In the 2004 reauthorization of the Individuals with Disabilities Education Act (IDEA) the process for determining which children have a specific learning disability (SLD) was altered to include response to intervention (RTI). This change stemmed from criticism of how children were tested for an SLD, which was primarily looking at the discrepancy between a child’s intellect (IQ) and ability. If a severe discrepancy was evident the child was determined to have an SLD. Since an SLD may manifest itself in the imperfect ability to listen, think, speak, read, write, spell, or do mathematical calculations using only the discrepancy model can’t accurately identify all children with an SLD. This is where RTI can be used to fill in the gap where the discrepancy model isn’t working.
There is no one definition of RTI but it’s most commonly used as, 1) an early predictor of at-risk students, 2) intervention for general education students with academic or behavioral difficulties, and 3) as a component of SLD determination. Usually, RTI incorporates a tiered system of support that increases the amount and intensity of intervention as you move to a higher tier. Most children in RTI will stay in the lowest tier and after a period of intervention will be back on track. For those children that need more intensive and longer support they will be moved to higher tiers. If a child isn’t showing any progress in RTI, this can be used as evidence that the child has an SLD. Thus, a child whose testing didn’t show a severe discrepancy between intellect and ability can still be determined to be a child with an SLD.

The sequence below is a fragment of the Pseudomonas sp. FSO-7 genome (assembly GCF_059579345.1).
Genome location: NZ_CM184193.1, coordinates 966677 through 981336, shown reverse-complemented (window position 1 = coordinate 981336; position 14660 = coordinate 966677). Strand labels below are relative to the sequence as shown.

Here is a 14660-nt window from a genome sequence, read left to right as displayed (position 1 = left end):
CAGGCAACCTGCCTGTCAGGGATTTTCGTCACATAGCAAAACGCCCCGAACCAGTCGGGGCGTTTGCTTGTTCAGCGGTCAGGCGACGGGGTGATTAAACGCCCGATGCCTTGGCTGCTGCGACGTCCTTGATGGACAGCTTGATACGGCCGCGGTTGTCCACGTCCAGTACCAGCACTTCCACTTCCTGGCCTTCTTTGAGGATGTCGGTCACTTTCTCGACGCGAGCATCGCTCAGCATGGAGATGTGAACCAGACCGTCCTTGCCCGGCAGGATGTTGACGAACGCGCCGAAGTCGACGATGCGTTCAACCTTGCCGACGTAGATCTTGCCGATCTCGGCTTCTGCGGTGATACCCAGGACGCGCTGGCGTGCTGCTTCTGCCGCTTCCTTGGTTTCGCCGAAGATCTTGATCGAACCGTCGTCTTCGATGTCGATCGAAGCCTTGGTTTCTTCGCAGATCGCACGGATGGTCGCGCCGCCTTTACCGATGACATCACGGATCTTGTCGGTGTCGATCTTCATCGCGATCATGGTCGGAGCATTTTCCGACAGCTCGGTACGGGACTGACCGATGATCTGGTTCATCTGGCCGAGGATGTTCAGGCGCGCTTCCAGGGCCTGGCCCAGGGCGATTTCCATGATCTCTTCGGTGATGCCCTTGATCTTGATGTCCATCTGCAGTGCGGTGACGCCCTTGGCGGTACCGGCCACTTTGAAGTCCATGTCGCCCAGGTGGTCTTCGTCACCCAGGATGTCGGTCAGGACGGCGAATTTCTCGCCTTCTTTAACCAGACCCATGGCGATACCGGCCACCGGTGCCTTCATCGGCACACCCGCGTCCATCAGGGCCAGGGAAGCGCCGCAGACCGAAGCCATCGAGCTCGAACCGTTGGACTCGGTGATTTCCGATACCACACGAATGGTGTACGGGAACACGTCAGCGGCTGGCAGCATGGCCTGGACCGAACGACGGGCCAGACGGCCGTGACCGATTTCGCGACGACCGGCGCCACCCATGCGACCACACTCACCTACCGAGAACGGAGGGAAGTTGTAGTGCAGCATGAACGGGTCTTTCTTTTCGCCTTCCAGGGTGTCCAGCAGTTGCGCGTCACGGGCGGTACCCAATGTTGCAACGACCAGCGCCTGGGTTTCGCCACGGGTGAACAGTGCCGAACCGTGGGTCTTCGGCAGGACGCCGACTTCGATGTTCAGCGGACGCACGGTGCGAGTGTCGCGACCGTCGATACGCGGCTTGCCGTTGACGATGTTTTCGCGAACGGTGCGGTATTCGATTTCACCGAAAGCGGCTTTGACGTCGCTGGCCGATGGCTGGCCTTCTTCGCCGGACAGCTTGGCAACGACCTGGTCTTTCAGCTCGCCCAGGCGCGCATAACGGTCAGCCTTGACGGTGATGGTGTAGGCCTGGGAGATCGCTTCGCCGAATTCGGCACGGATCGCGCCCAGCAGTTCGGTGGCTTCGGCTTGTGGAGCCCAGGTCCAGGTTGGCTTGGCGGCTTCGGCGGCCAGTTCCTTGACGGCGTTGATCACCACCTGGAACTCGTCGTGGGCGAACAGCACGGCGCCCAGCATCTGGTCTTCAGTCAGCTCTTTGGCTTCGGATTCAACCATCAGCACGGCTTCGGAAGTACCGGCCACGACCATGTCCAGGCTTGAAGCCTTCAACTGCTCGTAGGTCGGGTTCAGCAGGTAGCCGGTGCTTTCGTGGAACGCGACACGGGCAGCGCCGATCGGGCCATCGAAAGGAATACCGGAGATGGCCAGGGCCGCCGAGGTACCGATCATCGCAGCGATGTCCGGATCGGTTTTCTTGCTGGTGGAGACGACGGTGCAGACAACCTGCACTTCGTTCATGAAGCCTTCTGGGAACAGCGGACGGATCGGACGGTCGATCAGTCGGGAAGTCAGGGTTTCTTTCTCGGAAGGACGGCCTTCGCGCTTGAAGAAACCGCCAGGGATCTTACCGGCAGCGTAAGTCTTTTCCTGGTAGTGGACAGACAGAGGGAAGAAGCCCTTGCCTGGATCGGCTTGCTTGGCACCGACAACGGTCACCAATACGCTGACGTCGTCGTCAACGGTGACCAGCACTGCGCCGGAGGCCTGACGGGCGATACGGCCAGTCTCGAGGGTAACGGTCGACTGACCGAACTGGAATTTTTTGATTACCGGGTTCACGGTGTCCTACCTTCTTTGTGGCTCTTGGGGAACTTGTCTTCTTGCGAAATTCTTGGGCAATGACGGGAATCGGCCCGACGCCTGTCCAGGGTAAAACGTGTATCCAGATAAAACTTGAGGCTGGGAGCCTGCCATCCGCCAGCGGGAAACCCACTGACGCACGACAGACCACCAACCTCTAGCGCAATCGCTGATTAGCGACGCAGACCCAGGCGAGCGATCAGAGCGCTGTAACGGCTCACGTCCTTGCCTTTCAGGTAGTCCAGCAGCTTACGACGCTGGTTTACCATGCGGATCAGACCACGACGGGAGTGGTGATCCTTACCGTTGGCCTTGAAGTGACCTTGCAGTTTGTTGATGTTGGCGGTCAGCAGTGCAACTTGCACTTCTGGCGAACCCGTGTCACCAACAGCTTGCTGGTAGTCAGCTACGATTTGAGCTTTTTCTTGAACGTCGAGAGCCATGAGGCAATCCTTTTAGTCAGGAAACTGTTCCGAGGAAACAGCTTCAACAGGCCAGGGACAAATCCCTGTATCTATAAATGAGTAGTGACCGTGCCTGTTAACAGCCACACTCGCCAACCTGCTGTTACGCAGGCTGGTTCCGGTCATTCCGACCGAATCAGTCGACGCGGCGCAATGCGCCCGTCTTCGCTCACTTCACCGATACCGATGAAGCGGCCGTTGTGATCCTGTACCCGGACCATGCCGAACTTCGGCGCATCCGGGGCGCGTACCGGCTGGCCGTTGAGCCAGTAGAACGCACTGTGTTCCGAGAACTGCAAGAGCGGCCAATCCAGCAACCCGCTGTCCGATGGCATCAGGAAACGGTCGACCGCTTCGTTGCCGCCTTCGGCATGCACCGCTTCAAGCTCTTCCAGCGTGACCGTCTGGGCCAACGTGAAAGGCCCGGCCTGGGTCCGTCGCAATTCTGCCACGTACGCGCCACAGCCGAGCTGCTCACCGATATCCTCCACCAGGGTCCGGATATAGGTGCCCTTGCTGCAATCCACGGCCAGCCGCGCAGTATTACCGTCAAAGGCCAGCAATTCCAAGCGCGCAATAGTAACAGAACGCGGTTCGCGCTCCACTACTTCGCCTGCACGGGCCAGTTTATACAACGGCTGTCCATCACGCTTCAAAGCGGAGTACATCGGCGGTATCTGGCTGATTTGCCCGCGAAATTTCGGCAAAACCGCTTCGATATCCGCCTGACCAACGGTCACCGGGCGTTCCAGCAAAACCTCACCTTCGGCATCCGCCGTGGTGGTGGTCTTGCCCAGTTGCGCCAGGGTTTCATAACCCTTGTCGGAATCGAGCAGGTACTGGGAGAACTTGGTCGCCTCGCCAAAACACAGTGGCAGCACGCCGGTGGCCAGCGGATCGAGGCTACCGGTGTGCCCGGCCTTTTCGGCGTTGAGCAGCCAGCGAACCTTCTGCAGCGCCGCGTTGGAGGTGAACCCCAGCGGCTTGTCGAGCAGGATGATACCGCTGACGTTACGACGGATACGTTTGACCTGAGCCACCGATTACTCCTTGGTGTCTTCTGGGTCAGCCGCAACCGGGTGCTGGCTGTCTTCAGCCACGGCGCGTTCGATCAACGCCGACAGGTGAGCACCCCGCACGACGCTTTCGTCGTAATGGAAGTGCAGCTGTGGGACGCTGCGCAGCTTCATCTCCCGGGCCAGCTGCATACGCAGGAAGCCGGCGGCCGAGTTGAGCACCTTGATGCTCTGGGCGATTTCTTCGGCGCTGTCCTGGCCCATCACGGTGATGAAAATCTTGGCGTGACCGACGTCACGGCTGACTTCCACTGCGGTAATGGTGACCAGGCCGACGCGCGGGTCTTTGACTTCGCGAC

RTI can be a very useful tool in the SLD determination process but it should not be used as a stall tactic by the school district to delay assessments for special education. Some School Districts, after receiving written requests from parents to assess their child for special education, have used RTI as an excuse to stop the process. While IDEA does require general education interventions to be tried prior to special education there is nothing in the law that allows the school to stop assessment timelines after a parent requests an assessment. When a parent requests a special education assessment for their child make sure:
1) It’s in writing,
2) The request includes assessing in all areas of suspected disability, and
3) The request specifically requires any general education interventions, such as RTI, to be started during the assessment period and that the intervention doesn’t affect the legally required assessment timelines required by IDEA.
The general rule of thumb is there will be approximately 90 days between a parent’s request for assessment and the first IEP meeting. These 90 days include 15 days for the School to put together an assessment plan, at least 15 days for the parents to approve the assessment plan, and 60 days for the assessments. This is plenty of time for the School to try RTI and see how the results are working prior to the first IEP meeting.
If used properly, RTI is a powerful general education intervention tool and SLD determination method. It is a positive step forward in fixing the current education system and I look forward to seeing it implemented, in the proper manner, by all School Districts.
January 21, 2011 Update: The United States Department of Education Office of Special Education and Rehabilitative Services issued a memo reminding School Districts that Response to Intervention cannot be used to delay-deny an evaluation for eligibility under the Individuals with Disabilities Education Act. You can download the memo here: OSERS Memo on RTI